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Rapozo campaigns on experience

Kaua‘i mayoral candidate Mel Rapozo quoted Robert Kennedy in his opening remarks at his press conference Tuesday on the lawn in front of the Historic County Building.

“The future is not a gift. It’s an achievement,” he said.

More than 100 friends and family members rallied for the announcement on why the current Kaua‘i County Council vice chair wants to run for mayor against Councilwoman JoAnn Yukimura, county Parks and Recreation Director Bernard Carvalho and Kapa‘a resident Rolf Bieber.

“No one understands better than I do the magnitude of the challenges that lie ahead,” Rapozo said. “Now is the time for leadership grown out of taking on the island’s toughest challenges and making the difficult, yet necessary decisions.”

The candidate said he is running on his record of making tough decisions, demanding efficiency and promoting long overdue changes.

Rapozo, a former police officer who grew up in Lihu‘e, said he learned from his parents the importance of public service.

He has served on the council for nearly six years, but also represents the county on a state and national level.

“Council members from our sister counties O‘ahu, Maui and Hawai‘i have shared that same level of confidence in my leadership by selecting me as president of the Hawai‘i State Association of Counties for the past two consecutive terms and a director of the National Association of Counties, Western Interstate Region,” he said. “These leadership opportunities have provided me with the unique and necessary preparation for the seat that I seek today.”

As mayor, Rapozo said he would continue to strive for an efficient and responsible government that is responsive and accountable to its people.

Since being elected to the council in 2002, Rapozo said he considers his top achievements to be expanding the Meals on Wheels Program and funding nonprofits, such as the Kaua‘i Food Bank, which assists kupuna in applying for and receiving food stamps and other benefits.

He also pushed through initiatives to provide a tax credit for combat veterans and fund the host community benefit that provides $600,000 to the Westside community for their role in hosting the Kekaha Landfill.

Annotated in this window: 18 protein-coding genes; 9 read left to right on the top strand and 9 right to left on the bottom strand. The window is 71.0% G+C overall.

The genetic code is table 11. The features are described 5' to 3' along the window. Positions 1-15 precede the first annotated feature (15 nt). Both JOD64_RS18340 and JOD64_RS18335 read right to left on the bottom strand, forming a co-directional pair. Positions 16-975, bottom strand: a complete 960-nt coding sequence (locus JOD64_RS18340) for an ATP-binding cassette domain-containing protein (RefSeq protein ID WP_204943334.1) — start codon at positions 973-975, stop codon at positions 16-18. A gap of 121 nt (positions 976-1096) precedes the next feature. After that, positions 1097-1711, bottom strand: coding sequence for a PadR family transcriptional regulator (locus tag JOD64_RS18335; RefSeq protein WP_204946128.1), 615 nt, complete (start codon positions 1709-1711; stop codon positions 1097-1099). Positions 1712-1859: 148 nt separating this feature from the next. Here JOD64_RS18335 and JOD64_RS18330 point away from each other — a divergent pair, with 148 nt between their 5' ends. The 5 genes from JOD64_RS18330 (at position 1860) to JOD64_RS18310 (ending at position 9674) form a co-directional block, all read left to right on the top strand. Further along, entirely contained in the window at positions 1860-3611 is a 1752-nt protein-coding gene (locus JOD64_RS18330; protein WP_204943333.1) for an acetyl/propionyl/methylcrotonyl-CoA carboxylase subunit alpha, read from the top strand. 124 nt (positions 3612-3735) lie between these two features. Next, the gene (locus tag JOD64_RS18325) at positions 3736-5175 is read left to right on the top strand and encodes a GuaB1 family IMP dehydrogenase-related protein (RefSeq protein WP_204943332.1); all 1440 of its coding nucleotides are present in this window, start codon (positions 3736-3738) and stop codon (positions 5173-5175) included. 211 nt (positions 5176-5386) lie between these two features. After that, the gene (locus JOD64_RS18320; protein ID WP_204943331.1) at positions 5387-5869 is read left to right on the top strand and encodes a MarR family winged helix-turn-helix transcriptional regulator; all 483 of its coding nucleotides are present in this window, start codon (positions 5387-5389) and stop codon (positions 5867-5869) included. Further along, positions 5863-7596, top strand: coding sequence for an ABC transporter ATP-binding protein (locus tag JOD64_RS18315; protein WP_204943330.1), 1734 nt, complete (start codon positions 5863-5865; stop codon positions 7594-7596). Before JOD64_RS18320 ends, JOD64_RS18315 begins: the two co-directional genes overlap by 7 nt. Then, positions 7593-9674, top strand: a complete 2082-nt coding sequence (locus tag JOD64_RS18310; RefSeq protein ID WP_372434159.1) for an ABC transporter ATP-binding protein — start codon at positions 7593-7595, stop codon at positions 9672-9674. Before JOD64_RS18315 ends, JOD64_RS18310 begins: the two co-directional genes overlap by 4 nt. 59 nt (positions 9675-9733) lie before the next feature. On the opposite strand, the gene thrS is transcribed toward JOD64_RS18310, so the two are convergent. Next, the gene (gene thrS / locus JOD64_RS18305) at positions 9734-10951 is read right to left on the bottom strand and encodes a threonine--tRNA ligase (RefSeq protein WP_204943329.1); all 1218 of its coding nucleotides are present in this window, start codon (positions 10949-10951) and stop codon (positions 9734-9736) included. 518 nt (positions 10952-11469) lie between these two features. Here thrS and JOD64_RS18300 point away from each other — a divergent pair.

“The next few years will be challenging,” Rapozo said. “We will have to focus on providing the core functions of government to the people, making sure that we deliver the necessary services to our residents in the most effective and efficient manner possible.”

These core functions include public health and safety.

“It appears that many of us have forgotten about the drug problem here,” Rapozo said. “Crystal meth is rampant, and I want you to know that I have not forgotten about this horrific evil that we have all been touched by. Take a look around. The impacts of crystal meth are everywhere.”

As mayor, Rapozo said he would set priorities in the Anti-Drug Office, as well as the Kaua‘i Police Department, to assure that only the best programs are being implemented.

The candidate said the county’s wastewater and solid waste systems have been in a crisis situation.

“With only a few years left until the Kekaha Landfill reaches capacity and the reality that a new landfill cannot be sited and constructed for at least seven to 10 years, it is clear that we are in trouble,” he said. “Why are we at this point? Simply because prior officials could not decide on a plan of action because of their fear of the potential political impact of subjecting a community to a landfill. I am here to tell you that I am ready to make the tough decisions to address this very serious problem.

“We don’t have time to think about it,” he said. “The studies have been done and the recommendations have been made. We just need to pull the trigger and I am committed to moving forward with the implementation of the recommendations of the recent Integrated Solid Waste Management Plan submitted by our consultants.”

Traffic continues to affect the quality of life for our residents and visitors, Rapozo said.

He said he has reached tentative agreements with private landowners that would alleviate traffic on both sides of the island.

“As mayor, I will immediately pursue agreements with private landowners to open up private lands to traffic so that our residents can spend less time on the road and more time at home, increasing their quality of life. We simply cannot wait for the state to take care of our traffic problems.”

Quality of life means quality jobs, Rapozo said.

“I plan to work with the Office of Economic Development, locally and with state and federal agencies, to provide incentives to create an environment that promotes the creation of quality jobs,” he said. “We must provide an environment that provides our children the opportunity to stay here, or give them a chance to return to the place that they love.”

Rapozo said he has been involved with community service for most of his adult life.

He volunteers with Kaua‘i Special Olympics, KPAL, Rotary Clubs, American Red Cross, Kaua‘i United Way and Kaua‘i Drug Court.

As we head down a road of economic instability, it is imperative that the next mayor be able to utilize resources at the state and federal level, Rapozo said.

Rapozo said there will be “no excuses, just results.

“I know what this county is, I know what it has been, and I know what it can still become,” he said.


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